‘If ethics are poor at the top, that behavior is copied down through the organisation.’
-Robert Norton Noyce, “the Mayor of Silicon Valley”.
In the wake of numerous corporate scandals between 2001 and 2004 affecting large multi-national companies like Enron, HIH Insurance, One.Tel and WorldCom, even small and medium-sized companies have begun to appoint ethics officers. They often report to the CEO and are responsible for assessing the ethical implications of the Company’s activities, making recommendations regarding the Company’s ethical policies, and disseminating information to employees. They are particularly interested in uncovering or preventing unethical and illegal actions.
When practicing unethical behaviour, the individual finds it necessary to engage in exhausting subterfuge, resulting in diminished effectiveness and little achievement. Therefore a Company can strengthen its public image by training in business ethics. In my opinion, the effectiveness of ethics officers in the market places is unclear. If the appointment is made primarily as a reaction to legislative requirements, one might expect the efficacy to be minimal, at least, over the short term. In part, this is because ethical business practices result from a corporate culture that consistently places value on ethical behaviour, a culture and climate that usually emanates from the top of the organisation. The mere establishment of a position to oversee ethics will most likely be insufficient to encourage ethical behaviour among employees and directors. A more systemic programme that helps with the detection, investigation and elimination of corporate wrongdoing will be necessary to overcome this issue.
One way to deal with corporate wrongdoing is to encourage the activity of whistle-blowing. The individual being investigated would not be able to hide behind the company and delegate its blame to it; he or she will have to face the embarrassment of the unethical conduct that has the potential of ruining their reputation. Therefore this would make other potential wrongdoers think twice before trying to commit a corporate misconduct. A major corporate scandal which was exposed through whistle blowing was the Enron accounting fraud scandal.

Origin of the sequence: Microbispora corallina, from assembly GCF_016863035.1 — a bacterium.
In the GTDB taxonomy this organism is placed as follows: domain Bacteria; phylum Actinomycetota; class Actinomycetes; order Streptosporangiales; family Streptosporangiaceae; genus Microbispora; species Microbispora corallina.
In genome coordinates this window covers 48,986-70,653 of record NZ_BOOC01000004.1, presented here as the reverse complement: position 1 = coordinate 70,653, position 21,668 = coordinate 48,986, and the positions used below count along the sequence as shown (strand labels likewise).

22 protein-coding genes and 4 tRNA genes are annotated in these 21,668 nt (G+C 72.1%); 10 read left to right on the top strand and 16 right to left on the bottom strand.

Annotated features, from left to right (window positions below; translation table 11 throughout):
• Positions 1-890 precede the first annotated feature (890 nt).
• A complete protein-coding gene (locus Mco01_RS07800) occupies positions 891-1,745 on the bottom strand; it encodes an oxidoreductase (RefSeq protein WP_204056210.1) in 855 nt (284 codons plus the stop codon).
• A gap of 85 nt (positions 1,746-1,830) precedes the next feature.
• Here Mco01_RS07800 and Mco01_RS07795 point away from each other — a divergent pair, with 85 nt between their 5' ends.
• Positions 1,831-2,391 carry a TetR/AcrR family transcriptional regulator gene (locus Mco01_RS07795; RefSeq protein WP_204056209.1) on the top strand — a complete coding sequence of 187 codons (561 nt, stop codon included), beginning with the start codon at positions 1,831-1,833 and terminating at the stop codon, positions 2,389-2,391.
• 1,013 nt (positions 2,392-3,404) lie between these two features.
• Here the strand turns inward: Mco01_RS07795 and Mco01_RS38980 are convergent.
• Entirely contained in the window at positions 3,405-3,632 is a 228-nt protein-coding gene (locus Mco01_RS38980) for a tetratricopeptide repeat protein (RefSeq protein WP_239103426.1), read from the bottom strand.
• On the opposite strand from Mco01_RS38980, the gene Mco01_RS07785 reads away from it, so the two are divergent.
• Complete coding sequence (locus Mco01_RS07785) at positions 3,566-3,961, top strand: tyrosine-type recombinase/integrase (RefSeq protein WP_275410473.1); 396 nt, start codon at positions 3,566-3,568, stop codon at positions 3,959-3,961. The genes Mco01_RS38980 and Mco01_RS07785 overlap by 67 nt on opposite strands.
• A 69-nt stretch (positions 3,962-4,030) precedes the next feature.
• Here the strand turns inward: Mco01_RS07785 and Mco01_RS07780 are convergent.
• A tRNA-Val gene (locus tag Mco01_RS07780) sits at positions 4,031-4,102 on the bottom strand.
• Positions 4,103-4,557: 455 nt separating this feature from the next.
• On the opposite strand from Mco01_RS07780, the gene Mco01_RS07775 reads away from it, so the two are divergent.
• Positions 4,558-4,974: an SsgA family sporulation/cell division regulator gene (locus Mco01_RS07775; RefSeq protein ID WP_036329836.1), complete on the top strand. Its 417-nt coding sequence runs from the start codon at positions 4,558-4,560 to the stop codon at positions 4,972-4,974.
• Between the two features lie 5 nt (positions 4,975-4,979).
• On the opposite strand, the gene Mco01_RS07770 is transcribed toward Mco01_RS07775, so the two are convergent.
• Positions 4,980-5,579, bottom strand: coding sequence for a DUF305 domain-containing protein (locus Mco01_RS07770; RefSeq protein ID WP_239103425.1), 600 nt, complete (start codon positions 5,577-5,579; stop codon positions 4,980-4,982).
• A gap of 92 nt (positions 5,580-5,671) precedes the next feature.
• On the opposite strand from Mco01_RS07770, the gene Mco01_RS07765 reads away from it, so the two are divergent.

There are advantages in seeking to identify and deal with corporate wrongdoing. These advantages include the creation and implementation of corporate self-regulation through voluntary codes of corporate conduct that helps create a positive, law-abiding corporate ethos; early detection and prevention of corporate misconduct; the prevention of ruining the reputation of the Company and saves the embarrassment that has to be faced by directors if they were to be criminally charged for any liabilities; and finally it will help improve the Company’s business as other Companies would be more at ease in doing business with them.
The major drawback in seeking to identify and deal with corporate wrongdoing is the costs associated with investigating and bringing legal actions, if any misconduct has been detected. The costs of designing, implementing and sustaining a corporate code of conduct also has to be taken into account. Moreover, in a hypothetical scenario whereby a Company is suspected of corporate misconduct, but it is found that there was no breach or any wrongdoing after thorough investigations, it could still ruin the reputation of the Company and consequently cause a loss to them. This issue would be disastrous if the media is involved in the investigation of the Company because news would be spread, consumers would then lose confidence in the Company and hence there would be loss of loyal regulars and profit. The careers of the Company directors and employees may also be drastically affected if they are being investigated on suspicion of involvement in corporate misconduct because it would be as if their privacies are being robbed and transparent to the world.
Many great historical philosophers such as Plato, Socrates and so on consider ethics to be the “science of conduct.” Others explain that ethics includes the fundamental ground rules by which we live our daily lives. Many ethicists consider emerging ethical beliefs to be state of the art legal matters; an apparent example in our modern world is that what becomes an ethical guideline today is often translated to a law, regulation or rule of tomorrow. Therefore in order for the world’s economy to develop and grow, the degree of social responsibility in Companies must likewise grow. It is in the best interests of the Company, the consumer, the employee and the environment in general.
In conclusion, I stand by my opinion that business ethics is emerging as one of the greatest recognised needs in business and government today. No other element in business life can profit so greatly for such a small investment. Lacking this, no other element can cost business so dearly.
Links to the series: